5. Average Resolution Time – This metric reflects the average time it takes the IT Asset Management team to resolve tickets. It is important to note that it is natural for there to be some fluctuation month to month in this metric. The fluctuation stems from the different types of tickets being handled in a month. For example, it may only take 15 minutes to fulfill a service request asking for a new docking station that happens to be in stock in the asset depot, but it might take several hours to fulfill an onboarding request with several kit items, including imaging a new laptop, installing a custom software configuration, adding a mobile device, monitors, headset, docking station, keyboard/mouse, and having it boxed and shipped. If a month has a hiring spike, for instance, we would expect that month to reflect a longer average resolution time than a month with more balanced ticket types or more peripheral fulfillment. To use this metric in a more meaningful manner, our focus should be less on the minor fluctuations from period to period and more on the significant shifts which should prompt questions that may, in turn, lead to technological improvement and automation.
  6. SLA % – This metric reflects the percentage of asset management tickets resolved within the designated SLA target time and is an indicator of overall performance. While the SLA target does vary from organization to organization, a common baseline is 7 calendar days from receipt of a ticket to fulfillment. An ideal target is to achieve a minimum of 95% of all resolved tickets within the defined SLA window.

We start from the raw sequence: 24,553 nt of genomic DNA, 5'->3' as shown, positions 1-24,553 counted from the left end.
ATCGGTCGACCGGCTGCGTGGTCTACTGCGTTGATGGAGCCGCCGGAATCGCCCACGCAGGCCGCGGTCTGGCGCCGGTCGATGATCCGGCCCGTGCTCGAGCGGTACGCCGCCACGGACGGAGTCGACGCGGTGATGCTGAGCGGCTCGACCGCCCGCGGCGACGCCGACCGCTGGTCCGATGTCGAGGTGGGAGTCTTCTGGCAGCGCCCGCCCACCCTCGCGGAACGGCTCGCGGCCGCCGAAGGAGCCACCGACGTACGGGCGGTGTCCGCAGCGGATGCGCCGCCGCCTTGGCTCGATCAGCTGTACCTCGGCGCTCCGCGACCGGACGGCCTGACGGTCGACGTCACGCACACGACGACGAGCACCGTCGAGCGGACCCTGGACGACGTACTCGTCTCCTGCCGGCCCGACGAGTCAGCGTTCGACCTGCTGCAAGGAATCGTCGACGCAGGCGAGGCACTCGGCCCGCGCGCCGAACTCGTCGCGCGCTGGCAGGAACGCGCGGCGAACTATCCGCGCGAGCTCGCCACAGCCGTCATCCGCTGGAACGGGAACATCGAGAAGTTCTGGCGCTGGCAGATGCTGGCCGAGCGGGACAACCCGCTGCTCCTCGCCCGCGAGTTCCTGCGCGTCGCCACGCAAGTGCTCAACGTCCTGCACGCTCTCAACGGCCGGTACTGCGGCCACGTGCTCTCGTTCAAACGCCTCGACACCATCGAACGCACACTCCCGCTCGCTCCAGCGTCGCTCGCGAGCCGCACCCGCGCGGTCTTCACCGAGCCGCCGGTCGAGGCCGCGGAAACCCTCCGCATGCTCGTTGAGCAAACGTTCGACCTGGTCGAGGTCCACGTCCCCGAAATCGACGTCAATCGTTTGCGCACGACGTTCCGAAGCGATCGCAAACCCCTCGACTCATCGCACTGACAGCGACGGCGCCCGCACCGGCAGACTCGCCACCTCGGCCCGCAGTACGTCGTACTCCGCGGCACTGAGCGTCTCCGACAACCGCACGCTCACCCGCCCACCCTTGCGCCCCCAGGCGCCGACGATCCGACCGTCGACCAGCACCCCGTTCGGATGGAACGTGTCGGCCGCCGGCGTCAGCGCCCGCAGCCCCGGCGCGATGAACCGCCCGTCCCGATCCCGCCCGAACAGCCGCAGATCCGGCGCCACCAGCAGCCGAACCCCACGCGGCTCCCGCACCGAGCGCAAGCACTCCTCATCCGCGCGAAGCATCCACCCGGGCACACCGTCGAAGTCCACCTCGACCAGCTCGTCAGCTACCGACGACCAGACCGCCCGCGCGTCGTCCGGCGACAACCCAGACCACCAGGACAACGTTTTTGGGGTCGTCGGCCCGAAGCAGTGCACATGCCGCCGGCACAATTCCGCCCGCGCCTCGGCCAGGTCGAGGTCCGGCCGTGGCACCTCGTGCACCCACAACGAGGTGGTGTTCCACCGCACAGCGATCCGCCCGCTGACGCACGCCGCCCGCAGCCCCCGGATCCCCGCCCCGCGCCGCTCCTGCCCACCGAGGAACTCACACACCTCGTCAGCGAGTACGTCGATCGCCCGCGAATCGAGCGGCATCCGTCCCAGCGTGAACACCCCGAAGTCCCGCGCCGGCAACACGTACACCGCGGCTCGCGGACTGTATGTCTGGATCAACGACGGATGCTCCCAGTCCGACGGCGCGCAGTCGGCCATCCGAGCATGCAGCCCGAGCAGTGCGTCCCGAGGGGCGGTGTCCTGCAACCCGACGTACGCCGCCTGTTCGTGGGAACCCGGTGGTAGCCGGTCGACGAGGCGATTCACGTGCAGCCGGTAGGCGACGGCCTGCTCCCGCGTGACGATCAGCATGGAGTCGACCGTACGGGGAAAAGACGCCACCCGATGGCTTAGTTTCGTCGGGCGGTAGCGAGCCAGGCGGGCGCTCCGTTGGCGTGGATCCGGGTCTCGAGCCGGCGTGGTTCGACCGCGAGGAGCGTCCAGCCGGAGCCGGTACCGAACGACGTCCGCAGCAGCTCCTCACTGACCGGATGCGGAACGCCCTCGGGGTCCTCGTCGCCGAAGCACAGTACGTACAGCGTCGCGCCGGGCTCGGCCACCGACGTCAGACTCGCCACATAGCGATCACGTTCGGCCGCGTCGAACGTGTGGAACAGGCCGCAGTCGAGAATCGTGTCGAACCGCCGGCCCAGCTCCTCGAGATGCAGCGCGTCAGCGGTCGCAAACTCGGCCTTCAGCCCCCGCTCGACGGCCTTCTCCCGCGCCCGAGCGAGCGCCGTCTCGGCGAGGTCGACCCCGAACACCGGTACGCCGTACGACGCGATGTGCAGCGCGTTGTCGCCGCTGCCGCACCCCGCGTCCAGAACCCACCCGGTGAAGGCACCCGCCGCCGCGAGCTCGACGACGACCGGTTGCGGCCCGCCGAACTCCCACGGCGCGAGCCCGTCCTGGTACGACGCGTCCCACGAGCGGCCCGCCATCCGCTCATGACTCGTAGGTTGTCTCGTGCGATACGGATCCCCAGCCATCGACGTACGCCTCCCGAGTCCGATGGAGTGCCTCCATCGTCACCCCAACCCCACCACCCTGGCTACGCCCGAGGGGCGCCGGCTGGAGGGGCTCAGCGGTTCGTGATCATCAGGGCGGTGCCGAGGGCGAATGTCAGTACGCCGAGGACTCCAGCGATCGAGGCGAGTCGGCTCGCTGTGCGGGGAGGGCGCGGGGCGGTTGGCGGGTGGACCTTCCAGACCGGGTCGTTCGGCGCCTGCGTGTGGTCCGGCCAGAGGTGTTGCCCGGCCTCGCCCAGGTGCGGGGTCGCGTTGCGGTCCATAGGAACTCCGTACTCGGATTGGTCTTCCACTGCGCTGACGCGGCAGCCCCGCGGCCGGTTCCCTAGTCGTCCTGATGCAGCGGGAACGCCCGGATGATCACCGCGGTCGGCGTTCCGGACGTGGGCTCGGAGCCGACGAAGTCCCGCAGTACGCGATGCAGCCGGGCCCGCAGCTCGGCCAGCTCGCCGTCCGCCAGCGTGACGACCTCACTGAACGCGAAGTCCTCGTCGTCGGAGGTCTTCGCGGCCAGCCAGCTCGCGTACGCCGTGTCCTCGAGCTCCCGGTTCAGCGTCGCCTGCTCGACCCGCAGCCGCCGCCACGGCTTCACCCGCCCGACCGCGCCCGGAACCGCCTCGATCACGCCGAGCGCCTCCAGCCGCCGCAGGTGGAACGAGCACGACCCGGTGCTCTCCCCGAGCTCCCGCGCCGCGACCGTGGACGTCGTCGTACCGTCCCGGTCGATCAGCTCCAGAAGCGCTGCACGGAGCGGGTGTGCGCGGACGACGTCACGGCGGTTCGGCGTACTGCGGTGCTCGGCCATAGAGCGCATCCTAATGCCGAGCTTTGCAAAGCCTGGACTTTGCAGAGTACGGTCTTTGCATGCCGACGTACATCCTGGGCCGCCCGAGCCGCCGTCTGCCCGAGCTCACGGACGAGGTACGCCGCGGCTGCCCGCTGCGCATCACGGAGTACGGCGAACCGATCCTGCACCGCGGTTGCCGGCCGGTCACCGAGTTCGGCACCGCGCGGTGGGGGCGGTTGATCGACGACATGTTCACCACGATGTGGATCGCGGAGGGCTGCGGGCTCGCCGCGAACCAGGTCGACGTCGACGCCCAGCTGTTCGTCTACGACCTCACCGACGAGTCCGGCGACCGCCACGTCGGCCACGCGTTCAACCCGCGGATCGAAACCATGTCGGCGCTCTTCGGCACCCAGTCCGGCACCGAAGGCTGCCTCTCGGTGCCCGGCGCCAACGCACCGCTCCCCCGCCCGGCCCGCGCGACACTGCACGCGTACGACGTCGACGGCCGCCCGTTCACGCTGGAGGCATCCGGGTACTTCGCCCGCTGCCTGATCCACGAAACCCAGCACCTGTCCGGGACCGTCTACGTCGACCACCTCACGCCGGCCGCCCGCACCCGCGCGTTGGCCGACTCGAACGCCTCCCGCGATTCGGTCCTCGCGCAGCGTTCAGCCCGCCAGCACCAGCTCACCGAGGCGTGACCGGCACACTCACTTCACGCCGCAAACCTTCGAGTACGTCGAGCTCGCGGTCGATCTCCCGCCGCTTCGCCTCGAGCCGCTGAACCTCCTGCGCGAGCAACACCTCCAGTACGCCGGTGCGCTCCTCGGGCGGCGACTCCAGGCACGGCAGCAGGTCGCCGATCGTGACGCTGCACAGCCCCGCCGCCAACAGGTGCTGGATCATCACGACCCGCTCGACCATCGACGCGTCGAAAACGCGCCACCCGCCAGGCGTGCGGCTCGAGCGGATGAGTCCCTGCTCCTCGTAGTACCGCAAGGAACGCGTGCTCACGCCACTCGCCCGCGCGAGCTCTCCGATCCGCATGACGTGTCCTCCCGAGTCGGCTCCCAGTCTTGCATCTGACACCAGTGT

7. Customer Satisfaction – This metric reflects the percentage of satisfied survey responses for tickets resolved by the IT Asset Management team and is an indicator of how the organization’s user base views the service they are receiving. This metric is important in judging the overall user experience of asset management, which is often one of the factors associated with what “success” looks like in an organization.

While there are many other data points that can be interesting to capture such as how many new equipment orders were placed in a given period, the amount of equipment pending recycling or the percentage breakdown of imaging methods used in device provisioning, these are often viewed as more ancillary to the core metrics noted above.